The second discovery was stopping into the Cass Café on Saturday night with a friend, and finding a small crowd. When I lived in the Cass Corridor in the 1990's, the Cass Café was not only the most upscale saloon in the Corridor (back then spots like the Bronx and Third Street Saloon were total dives), it was invariably packed on weekends. Or even week nights. There was always quite a diverse mix of people, ethnically, in age, and in profession-- Wayne State professors mingling with low rent characters, including a host of starving artists, musicians, and writers.

Where has everyone gone?

Presumably I walked into an anomaly-- that usually the Cass Café is packed, and I happened to hit it on an off night.

It remains a very cool place.

I'll have more observations about the local scene in upcoming days.

Thursday, October 2, 2014

Back in Action?

(Pictured: Recent 9-11 ceremonies in Campus Martius park.)

With its author in Detroit, and now involved in an important new project-- will this blog revive itself? Stay tuned for more posts. We hope.

Thursday, July 4, 2013

Wednesday, January 23, 2013

Another Comment

Here's another comment I was unable to post at Next City, in response to this piece:

In this nice detatched discussion you're missing a couple big elephants in the room.

First is the area's racial polarization. It was one of the causes of the city's problems to begin with. It's a big reason why we have a 90% black core city and a ring of affluent burbs which are close to 90% white. It's why we have alternate downtowns like Royal Oak, when there's only one real downtown. "Rightsizing" means compressing not just the core city, but the widely scattered, inefficient region. I'd argue that the racial problem remains THE key issue for the city, as it affects all political moves and maneuvers, the tug-of-war between city and state, and so on.

The second elephant in the room is the city's history. Not just the legacy of the auto industry, which is impossible to ignore, but also the city's labor history. Are those throwing out the city's past also throwing out that part of it? Are they siding with Governor Snyder in saying that the old ways of operating are obsolete? Isn't that the inevitable conclusion when you scorn and dismiss the past?
These are questions I haven't seen discussed here-- yet for those living in this town they affect everything.

(Let me add to this, that I find the "rightsizing" idea absurd. Moving relevant pieces around within the city's boundaries, which can't be done. Can you move Palmer Park and Indian Village and University of Detroit next to downtown? Of course not. Why would you want to? The only real solution is to make Detroit an attractive place to move to-- and then get the population back. From hyper-expensive places like New York City, and from Detroit's own many suburbs and exurbs. The infrastructure is here. It doesn't need to be built. It only needs to be utilized, by the farsighted.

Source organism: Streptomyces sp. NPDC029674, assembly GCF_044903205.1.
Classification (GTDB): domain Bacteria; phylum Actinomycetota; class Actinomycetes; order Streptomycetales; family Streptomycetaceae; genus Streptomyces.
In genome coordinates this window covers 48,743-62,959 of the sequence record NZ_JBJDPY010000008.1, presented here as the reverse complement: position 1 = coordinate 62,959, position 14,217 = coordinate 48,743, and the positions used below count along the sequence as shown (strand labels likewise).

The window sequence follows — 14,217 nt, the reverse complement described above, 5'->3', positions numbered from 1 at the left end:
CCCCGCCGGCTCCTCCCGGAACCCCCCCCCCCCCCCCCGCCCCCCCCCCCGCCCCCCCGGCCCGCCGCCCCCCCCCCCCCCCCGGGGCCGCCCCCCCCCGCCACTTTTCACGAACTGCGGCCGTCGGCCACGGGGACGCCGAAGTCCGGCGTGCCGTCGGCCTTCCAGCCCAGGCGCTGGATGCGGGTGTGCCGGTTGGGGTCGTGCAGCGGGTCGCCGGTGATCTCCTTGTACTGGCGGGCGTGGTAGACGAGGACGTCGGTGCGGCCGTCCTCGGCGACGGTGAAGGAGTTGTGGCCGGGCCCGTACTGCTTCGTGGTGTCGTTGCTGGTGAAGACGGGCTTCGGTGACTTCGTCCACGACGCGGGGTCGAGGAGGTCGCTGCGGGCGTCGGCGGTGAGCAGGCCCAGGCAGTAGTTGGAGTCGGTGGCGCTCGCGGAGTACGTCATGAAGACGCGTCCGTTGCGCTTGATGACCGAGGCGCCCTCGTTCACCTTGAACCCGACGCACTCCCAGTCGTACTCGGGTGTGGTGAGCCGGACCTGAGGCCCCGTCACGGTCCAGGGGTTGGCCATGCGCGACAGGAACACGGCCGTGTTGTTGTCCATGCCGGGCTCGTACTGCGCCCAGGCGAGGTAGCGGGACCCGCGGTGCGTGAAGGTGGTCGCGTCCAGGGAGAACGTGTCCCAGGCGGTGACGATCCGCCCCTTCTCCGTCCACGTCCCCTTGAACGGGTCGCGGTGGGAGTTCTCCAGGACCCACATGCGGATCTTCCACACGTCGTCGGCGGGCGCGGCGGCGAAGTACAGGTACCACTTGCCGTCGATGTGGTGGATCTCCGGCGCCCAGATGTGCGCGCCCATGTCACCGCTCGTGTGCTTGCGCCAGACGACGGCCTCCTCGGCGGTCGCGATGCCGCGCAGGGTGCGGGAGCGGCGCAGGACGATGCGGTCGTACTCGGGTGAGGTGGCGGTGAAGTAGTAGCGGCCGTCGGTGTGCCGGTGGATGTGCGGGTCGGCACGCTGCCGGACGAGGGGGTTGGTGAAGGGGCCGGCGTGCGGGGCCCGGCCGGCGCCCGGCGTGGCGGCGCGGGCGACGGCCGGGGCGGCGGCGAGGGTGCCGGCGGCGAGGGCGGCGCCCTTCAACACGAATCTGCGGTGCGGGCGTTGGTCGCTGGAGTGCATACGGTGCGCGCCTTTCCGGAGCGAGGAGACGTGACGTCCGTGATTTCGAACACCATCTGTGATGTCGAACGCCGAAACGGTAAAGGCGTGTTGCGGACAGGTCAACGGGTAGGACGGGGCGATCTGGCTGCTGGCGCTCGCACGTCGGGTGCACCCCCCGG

Brady, I invite you to visit Detroit some weekend. Drive here and we'll take a tour of the city, downtown and exurbs, so you can see the realities.)

I also suggest reading this rant I posted shortly after moving back here, "Shrinking Detroit?":

Monday, January 21, 2013

Intellectual Arrogance

Here's a response I tried to post as a comment to this article re Detroit:

But my comment wouldn't take. Here it is:

Reason why compressing the city can't work: because the viable parts of the city are spread out. They're not in one place. There are large gaps between, say, downtown and Midtown. You can't compress/downsize/"rightsize" unless you find a way to physically move these sections together. Then move Corktown next to them. This is physically impossible. What you can do is fill in the gaps. The best way is probably to forget tops-down imposed solutions and allow market forces to work. Right now land is cheap. Empty downtown office buildings are cheap. Everything can be had cheap. I live downtown because the rent is cheap. Sharp developers are buying up the land and beginning to develop it. The most valuable spots are the gaps. I live in a building filled with long-time residents, but also many of the city's art hustlers. Artists are beginning to trickle into town, because the town has atmosphere, it has authenticity, it has street cred, and it's very cheap to live here. It's also a very tough place to stay. I'd rather be in Philly. But this place has unbelievable potential for growth, like no city in America. Those moving in are pioneers. Business will take care of itself. Artists are always first, in creating any scene. Even a city.

(You'd learn more about Detroit in a week staying here than ten years spent reading about it online. There's no substitute for real-life experience.)